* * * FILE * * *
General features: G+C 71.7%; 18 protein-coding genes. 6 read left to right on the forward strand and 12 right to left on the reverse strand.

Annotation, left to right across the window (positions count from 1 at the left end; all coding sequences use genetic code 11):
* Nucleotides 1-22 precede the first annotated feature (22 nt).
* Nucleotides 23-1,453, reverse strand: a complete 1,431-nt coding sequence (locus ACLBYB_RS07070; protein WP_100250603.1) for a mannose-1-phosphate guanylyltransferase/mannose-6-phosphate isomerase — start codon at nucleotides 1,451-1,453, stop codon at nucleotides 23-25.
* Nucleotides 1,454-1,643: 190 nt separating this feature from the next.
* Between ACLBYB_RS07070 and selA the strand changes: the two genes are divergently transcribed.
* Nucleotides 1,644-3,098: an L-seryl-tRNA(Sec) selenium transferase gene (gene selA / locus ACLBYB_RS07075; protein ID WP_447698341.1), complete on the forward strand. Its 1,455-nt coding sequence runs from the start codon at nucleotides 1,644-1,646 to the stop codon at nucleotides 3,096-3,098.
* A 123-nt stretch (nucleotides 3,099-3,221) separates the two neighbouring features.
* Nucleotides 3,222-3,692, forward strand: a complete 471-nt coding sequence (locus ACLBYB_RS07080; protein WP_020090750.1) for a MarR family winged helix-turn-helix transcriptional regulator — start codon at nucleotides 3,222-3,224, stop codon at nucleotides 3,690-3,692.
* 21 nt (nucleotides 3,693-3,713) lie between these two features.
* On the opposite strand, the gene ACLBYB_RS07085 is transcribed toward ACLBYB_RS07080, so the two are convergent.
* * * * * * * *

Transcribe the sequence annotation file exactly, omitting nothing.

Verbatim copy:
General features: G+C 71.7%; 18 protein-coding genes. 6 read left to right on the forward strand and 12 right to left on the reverse strand.

Annotation, left to right across the window (positions count from 1 at the left end; all coding sequences use genetic code 11):
* Nucleotides 1-22 precede the first annotated feature (22 nt).
* Nucleotides 23-1,453, reverse strand: a complete 1,431-nt coding sequence (locus ACLBYB_RS07070; protein WP_100250603.1) for a mannose-1-phosphate guanylyltransferase/mannose-6-phosphate isomerase — start codon at nucleotides 1,451-1,453, stop codon at nucleotides 23-25.
* Nucleotides 1,454-1,643: 190 nt separating this feature from the next.
* Between ACLBYB_RS07070 and selA the strand changes: the two genes are divergently transcribed.
* Nucleotides 1,644-3,098: an L-seryl-tRNA(Sec) selenium transferase gene (gene selA / locus ACLBYB_RS07075; protein ID WP_447698341.1), complete on the forward strand. Its 1,455-nt coding sequence runs from the start codon at nucleotides 1,644-1,646 to the stop codon at nucleotides 3,096-3,098.
* A 123-nt stretch (nucleotides 3,099-3,221) separates the two neighbouring features.
* Nucleotides 3,222-3,692, forward strand: a complete 471-nt coding sequence (locus ACLBYB_RS07080; protein WP_020090750.1) for a MarR family winged helix-turn-helix transcriptional regulator — start codon at nucleotides 3,222-3,224, stop codon at nucleotides 3,690-3,692.
* 21 nt (nucleotides 3,693-3,713) lie between these two features.
* On the opposite strand, the gene ACLBYB_RS07085 is transcribed toward ACLBYB_RS07080, so the two are convergent.